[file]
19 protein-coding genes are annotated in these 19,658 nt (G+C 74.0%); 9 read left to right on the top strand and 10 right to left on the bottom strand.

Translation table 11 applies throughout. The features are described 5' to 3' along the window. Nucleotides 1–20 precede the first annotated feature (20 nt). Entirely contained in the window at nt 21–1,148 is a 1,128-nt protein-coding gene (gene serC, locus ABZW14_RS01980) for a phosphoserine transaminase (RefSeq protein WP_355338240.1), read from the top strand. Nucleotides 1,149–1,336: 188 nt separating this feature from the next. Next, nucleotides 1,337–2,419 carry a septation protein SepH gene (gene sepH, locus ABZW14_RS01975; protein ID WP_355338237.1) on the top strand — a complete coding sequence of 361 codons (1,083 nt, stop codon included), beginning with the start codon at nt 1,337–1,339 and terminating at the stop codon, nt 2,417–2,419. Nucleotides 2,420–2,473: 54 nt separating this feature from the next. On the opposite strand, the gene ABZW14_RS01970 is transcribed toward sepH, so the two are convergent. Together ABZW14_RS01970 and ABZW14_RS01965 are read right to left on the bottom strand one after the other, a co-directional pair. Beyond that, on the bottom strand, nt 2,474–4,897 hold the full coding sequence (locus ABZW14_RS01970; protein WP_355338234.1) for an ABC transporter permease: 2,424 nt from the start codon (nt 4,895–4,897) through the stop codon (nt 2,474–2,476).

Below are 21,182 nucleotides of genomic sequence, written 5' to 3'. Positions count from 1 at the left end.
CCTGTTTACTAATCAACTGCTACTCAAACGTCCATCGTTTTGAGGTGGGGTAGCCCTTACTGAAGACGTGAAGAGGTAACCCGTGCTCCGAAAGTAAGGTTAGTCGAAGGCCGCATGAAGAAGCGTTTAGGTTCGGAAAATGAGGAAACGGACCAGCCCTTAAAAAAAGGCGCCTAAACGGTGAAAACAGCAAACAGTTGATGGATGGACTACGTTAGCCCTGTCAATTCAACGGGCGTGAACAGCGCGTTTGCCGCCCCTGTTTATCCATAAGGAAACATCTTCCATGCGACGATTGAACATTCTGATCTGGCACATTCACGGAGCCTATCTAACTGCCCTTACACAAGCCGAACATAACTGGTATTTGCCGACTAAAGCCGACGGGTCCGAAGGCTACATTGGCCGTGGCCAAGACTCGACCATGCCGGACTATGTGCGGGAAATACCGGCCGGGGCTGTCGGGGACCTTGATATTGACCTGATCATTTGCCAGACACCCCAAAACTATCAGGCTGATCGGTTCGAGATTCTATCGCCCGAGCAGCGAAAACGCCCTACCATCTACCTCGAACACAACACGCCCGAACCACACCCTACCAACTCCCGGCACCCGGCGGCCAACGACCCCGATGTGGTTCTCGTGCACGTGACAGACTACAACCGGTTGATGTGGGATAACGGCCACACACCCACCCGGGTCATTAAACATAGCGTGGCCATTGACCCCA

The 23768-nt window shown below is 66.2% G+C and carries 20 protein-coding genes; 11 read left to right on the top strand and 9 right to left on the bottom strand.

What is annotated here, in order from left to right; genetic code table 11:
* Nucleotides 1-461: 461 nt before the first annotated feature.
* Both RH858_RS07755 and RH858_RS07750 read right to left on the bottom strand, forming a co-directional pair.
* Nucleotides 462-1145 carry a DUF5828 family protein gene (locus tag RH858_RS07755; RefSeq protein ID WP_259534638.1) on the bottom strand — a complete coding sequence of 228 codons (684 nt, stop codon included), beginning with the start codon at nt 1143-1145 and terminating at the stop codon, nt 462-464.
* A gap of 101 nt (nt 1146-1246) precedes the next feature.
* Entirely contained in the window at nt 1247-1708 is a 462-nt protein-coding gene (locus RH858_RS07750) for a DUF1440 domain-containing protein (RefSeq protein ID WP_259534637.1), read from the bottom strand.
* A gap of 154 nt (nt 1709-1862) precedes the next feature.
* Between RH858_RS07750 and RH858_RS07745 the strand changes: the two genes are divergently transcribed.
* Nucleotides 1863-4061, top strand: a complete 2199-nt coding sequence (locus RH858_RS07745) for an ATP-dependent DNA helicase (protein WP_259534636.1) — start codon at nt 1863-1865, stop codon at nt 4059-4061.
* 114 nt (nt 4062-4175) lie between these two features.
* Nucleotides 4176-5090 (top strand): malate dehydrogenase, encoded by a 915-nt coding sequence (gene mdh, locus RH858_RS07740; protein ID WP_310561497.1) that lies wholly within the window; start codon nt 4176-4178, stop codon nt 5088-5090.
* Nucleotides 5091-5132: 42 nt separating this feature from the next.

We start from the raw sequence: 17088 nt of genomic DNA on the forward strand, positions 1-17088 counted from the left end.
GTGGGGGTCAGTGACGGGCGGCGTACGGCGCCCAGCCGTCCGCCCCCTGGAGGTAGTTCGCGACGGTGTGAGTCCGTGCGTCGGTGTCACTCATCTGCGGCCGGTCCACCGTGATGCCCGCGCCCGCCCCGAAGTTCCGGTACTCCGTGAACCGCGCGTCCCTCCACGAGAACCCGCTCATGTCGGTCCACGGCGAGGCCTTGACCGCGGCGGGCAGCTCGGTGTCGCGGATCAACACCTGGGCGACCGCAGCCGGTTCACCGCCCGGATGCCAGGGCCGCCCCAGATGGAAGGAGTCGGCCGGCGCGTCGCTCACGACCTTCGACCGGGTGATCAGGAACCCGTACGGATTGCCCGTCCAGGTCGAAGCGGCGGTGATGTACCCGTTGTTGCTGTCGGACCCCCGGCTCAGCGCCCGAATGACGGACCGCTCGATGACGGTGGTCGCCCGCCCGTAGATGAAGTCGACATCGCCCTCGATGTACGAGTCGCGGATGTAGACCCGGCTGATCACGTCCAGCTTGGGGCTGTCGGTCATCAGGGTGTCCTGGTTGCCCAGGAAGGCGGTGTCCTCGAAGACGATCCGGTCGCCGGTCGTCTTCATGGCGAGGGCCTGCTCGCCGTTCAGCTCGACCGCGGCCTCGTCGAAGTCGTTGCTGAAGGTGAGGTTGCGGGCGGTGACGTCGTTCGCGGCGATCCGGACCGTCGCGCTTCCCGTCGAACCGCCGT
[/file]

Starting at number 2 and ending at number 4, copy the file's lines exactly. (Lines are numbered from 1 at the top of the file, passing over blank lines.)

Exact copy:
Translation table 11 applies throughout. The features are described 5' to 3' along the window. Nucleotides 1–20 precede the first annotated feature (20 nt). Entirely contained in the window at nt 21–1,148 is a 1,128-nt protein-coding gene (gene serC, locus ABZW14_RS01980) for a phosphoserine transaminase (RefSeq protein WP_355338240.1), read from the top strand. Nucleotides 1,149–1,336: 188 nt separating this feature from the next. Next, nucleotides 1,337–2,419 carry a septation protein SepH gene (gene sepH, locus ABZW14_RS01975; protein ID WP_355338237.1) on the top strand — a complete coding sequence of 361 codons (1,083 nt, stop codon included), beginning with the start codon at nt 1,337–1,339 and terminating at the stop codon, nt 2,417–2,419. Nucleotides 2,420–2,473: 54 nt separating this feature from the next. On the opposite strand, the gene ABZW14_RS01970 is transcribed toward sepH, so the two are convergent. Together ABZW14_RS01970 and ABZW14_RS01965 are read right to left on the bottom strand one after the other, a co-directional pair. Beyond that, on the bottom strand, nt 2,474–4,897 hold the full coding sequence (locus ABZW14_RS01970; protein WP_355338234.1) for an ABC transporter permease: 2,424 nt from the start codon (nt 4,895–4,897) through the stop codon (nt 2,474–2,476).

Below are 21,182 nucleotides of genomic sequence, written 5' to 3'. Positions count from 1 at the left end.
CCTGTTTACTAATCAACTGCTACTCAAACGTCCATCGTTTTGAGGTGGGGTAGCCCTTACTGAAGACGTGAAGAGGTAACCCGTGCTCCGAAAGTAAGGTTAGTCGAAGGCCGCATGAAGAAGCGTTTAGGTTCGGAAAATGAGGAAACGGACCAGCCCTTAAAAAAAGGCGCCTAAACGGTGAAAACAGCAAACAGTTGATGGATGGACTACGTTAGCCCTGTCAATTCAACGGGCGTGAACAGCGCGTTTGCCGCCCCTGTTTATCCATAAGGAAACATCTTCCATGCGACGATTGAACATTCTGATCTGGCACATTCACGGAGCCTATCTAACTGCCCTTACACAAGCCGAACATAACTGGTATTTGCCGACTAAAGCCGACGGGTCCGAAGGCTACATTGGCCGTGGCCAAGACTCGACCATGCCGGACTATGTGCGGGAAATACCGGCCGGGGCTGTCGGGGACCTTGATATTGACCTGATCATTTGCCAGACACCCCAAAACTATCAGGCTGATCGGTTCGAGATTCTATCGCCCGAGCAGCGAAAACGCCCTACCATCTACCTCGAACACAACACGCCCGAACCACACCCTACCAACTCCCGGCACCCGGCGGCCAACGACCCCGATGTGGTTCTCGTGCACGTGACAGACTACAACCGGTTGATGTGGGATAACGGCCACACACCCACCCGGGTCATTAAACATAGCGTGGCCATTGACCCCA